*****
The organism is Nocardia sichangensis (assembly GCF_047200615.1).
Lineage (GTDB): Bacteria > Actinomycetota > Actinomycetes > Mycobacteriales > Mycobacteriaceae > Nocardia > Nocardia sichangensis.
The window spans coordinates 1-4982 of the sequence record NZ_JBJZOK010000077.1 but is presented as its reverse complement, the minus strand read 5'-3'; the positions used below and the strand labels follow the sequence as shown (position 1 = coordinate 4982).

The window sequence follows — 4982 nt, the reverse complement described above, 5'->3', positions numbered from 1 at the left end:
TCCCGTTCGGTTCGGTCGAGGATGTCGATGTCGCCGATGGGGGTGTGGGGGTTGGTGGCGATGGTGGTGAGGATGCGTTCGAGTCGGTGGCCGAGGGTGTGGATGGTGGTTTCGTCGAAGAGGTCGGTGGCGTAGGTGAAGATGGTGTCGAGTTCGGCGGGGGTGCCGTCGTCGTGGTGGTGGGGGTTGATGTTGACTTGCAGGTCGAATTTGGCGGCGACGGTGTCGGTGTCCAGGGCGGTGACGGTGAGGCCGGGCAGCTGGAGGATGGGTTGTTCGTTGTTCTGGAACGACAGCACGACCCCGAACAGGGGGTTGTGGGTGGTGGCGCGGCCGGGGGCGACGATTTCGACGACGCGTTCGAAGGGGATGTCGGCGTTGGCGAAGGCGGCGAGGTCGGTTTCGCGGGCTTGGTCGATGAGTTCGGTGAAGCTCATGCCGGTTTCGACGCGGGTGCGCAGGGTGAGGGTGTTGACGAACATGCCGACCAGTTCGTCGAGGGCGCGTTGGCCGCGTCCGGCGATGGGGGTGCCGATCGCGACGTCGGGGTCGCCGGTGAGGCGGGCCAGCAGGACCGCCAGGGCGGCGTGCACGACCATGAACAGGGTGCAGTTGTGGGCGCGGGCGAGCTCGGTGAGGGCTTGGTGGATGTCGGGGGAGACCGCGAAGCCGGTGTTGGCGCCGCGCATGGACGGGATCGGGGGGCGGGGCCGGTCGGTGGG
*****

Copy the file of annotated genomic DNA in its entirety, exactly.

The organism is Nocardia sichangensis (assembly GCF_047200615.1).
Lineage (GTDB): Bacteria > Actinomycetota > Actinomycetes > Mycobacteriales > Mycobacteriaceae > Nocardia > Nocardia sichangensis.
The window spans coordinates 1-4982 of the sequence record NZ_JBJZOK010000077.1 but is presented as its reverse complement, the minus strand read 5'-3'; the positions used below and the strand labels follow the sequence as shown (position 1 = coordinate 4982).

The window sequence follows — 4982 nt, the reverse complement described above, 5'->3', positions numbered from 1 at the left end:
TCCCGTTCGGTTCGGTCGAGGATGTCGATGTCGCCGATGGGGGTGTGGGGGTTGGTGGCGATGGTGGTGAGGATGCGTTCGAGTCGGTGGCCGAGGGTGTGGATGGTGGTTTCGTCGAAGAGGTCGGTGGCGTAGGTGAAGATGGTGTCGAGTTCGGCGGGGGTGCCGTCGTCGTGGTGGTGGGGGTTGATGTTGACTTGCAGGTCGAATTTGGCGGCGACGGTGTCGGTGTCCAGGGCGGTGACGGTGAGGCCGGGCAGCTGGAGGATGGGTTGTTCGTTGTTCTGGAACGACAGCACGACCCCGAACAGGGGGTTGTGGGTGGTGGCGCGGCCGGGGGCGACGATTTCGACGACGCGTTCGAAGGGGATGTCGGCGTTGGCGAAGGCGGCGAGGTCGGTTTCGCGGGCTTGGTCGATGAGTTCGGTGAAGCTCATGCCGGTTTCGACGCGGGTGCGCAGGGTGAGGGTGTTGACGAACATGCCGACCAGTTCGTCGAGGGCGCGTTGGCCGCGTCCGGCGATGGGGGTGCCGATCGCGACGTCGGGGTCGCCGGTGAGGCGGGCCAGCAGGACCGCCAGGGCGGCGTGCACGACCATGAACAGGGTGCAGTTGTGGGCGCGGGCGAGCTCGGTGAGGGCTTGGTGGATGTCGGGGGAGACCGCGAAGCCGGTGTTGGCGCCGCGCATGGACGGGATCGGGGGGCGGGGCCGGTCGGTGGG